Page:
1. Common Emitter and Common Source amplifier
  2. Two Stage RC Coupled Amplifier
  3. RC Phase Shift Oscillator using Transistors
  4. Class A Power Amplifier
  5. Class B Complementary Symmetry Amplifier
  6. Current shunt Feedback amplifier




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     1. COMMON EMITTER AND COMMON SOURCE AMPLIFIER
                       COMMON EMITTER AMPLIFIER


AIM : To design and simulate the frequency response of common emitter amplifier
 for a gain of 50.


CIRCUIT DIAGRAM :




THEORY:


            The CE amplifier provides high gain and wide frequency response. The
emitter lead is common to both the input and output circuits are grounded. The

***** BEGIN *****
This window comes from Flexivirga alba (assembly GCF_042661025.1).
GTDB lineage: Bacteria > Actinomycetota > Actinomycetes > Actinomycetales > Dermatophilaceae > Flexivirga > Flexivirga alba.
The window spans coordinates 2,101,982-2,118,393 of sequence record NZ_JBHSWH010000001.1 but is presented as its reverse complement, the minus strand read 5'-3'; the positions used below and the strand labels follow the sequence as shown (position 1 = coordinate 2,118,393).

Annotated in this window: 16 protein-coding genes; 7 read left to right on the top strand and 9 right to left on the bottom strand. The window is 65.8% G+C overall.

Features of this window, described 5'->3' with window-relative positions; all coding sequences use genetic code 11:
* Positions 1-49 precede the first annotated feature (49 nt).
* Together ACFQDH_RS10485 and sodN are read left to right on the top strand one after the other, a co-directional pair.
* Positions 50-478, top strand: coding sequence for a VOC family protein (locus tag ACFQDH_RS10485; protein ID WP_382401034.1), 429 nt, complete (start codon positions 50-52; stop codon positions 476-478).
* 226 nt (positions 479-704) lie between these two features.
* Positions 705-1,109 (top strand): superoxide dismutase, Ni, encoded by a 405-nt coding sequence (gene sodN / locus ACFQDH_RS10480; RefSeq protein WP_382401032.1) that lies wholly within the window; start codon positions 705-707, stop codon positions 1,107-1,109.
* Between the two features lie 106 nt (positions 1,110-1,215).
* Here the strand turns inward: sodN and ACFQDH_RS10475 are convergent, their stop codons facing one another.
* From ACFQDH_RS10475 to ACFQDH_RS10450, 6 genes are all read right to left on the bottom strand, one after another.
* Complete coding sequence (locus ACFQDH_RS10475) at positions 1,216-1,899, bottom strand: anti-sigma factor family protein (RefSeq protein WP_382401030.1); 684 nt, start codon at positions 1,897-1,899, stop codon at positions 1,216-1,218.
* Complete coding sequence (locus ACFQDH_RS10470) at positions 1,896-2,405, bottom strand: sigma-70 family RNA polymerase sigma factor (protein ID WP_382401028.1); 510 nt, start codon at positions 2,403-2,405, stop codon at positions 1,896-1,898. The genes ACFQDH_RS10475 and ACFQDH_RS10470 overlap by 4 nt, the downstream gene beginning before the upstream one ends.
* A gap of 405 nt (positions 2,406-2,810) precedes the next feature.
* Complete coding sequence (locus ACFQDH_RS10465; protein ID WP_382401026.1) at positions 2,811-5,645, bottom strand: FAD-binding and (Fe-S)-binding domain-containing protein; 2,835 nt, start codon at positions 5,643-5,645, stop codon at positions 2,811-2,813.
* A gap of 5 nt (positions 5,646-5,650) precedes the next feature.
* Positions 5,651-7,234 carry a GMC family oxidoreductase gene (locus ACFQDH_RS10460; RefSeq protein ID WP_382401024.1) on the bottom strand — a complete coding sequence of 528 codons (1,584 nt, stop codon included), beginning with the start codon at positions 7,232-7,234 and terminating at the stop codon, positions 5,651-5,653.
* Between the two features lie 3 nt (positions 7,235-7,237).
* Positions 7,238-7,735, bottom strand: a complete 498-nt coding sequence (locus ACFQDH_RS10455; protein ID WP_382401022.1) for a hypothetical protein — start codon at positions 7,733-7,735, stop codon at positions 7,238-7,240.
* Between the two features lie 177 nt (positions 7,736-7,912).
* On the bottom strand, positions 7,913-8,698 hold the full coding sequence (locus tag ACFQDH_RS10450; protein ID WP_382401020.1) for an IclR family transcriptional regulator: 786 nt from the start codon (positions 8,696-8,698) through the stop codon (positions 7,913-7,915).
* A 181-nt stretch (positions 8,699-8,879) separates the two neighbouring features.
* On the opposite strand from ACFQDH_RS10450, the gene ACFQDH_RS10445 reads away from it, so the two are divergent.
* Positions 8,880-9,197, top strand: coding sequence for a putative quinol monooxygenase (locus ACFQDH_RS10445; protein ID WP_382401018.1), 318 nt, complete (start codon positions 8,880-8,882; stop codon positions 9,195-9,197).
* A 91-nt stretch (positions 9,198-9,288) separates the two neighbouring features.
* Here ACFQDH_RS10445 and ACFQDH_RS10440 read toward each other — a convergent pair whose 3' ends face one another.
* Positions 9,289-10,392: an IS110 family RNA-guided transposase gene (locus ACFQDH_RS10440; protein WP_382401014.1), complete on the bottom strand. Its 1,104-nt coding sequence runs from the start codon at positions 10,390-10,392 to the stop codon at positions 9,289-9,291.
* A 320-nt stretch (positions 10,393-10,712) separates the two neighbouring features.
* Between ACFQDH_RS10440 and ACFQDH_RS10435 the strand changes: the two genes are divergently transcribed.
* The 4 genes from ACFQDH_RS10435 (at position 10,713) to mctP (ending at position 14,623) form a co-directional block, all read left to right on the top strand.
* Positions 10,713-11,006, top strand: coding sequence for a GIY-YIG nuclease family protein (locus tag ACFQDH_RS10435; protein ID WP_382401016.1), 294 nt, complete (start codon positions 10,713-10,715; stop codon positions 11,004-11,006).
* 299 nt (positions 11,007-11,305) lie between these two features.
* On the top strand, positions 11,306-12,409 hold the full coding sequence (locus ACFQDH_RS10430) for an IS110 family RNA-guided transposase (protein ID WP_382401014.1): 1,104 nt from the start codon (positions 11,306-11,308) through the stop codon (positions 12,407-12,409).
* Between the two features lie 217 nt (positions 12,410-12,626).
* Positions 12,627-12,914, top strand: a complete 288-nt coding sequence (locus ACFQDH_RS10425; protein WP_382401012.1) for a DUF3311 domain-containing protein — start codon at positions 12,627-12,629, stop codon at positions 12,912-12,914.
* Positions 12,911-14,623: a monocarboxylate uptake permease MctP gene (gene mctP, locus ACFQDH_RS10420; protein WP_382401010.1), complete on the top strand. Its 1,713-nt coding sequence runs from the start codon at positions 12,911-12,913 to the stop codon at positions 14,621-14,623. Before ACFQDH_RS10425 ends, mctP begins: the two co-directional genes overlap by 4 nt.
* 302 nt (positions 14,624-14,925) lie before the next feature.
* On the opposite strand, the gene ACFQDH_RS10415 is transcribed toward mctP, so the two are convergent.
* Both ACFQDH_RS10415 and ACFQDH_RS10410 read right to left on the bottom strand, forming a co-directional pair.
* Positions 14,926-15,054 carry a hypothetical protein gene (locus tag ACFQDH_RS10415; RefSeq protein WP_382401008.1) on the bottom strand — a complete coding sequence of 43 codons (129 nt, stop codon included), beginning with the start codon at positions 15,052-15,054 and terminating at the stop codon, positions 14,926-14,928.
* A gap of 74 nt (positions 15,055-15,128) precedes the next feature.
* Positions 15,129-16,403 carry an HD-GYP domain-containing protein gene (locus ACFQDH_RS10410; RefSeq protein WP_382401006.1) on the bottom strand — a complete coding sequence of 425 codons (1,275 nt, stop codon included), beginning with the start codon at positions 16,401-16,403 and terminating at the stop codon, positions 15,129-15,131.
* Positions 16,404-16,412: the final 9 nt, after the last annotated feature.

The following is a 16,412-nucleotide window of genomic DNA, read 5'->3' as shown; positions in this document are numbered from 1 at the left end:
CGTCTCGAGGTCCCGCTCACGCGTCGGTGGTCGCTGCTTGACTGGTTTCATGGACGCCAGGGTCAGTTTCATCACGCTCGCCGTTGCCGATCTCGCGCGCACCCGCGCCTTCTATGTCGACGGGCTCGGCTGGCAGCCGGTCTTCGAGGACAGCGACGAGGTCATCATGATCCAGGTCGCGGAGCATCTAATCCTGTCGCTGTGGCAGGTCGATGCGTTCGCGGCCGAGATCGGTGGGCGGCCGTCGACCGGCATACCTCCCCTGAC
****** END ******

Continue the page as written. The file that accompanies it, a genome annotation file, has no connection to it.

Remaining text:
emitter base junction is at forward biased .The collector current is controlled by the
base current rather than the emitter current. The input signal is applied to the base
terminal of the transistor and amplified output taken across collector terminal. A very
small change in base current produces a much larger change in collector current.
When the positive is fed to input circuit it opposes forward bias of the circuit which
cause the collector current to decrease, it decreases the more negative. Thus when
input cycle varies through a negative half cycle, increases the forward bias of the

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circuit, which causes the collector current increases .Thus the output signal in CE is
out of phase with the input signal.


PROCEDURE


   1. Select different components and place them in the grid.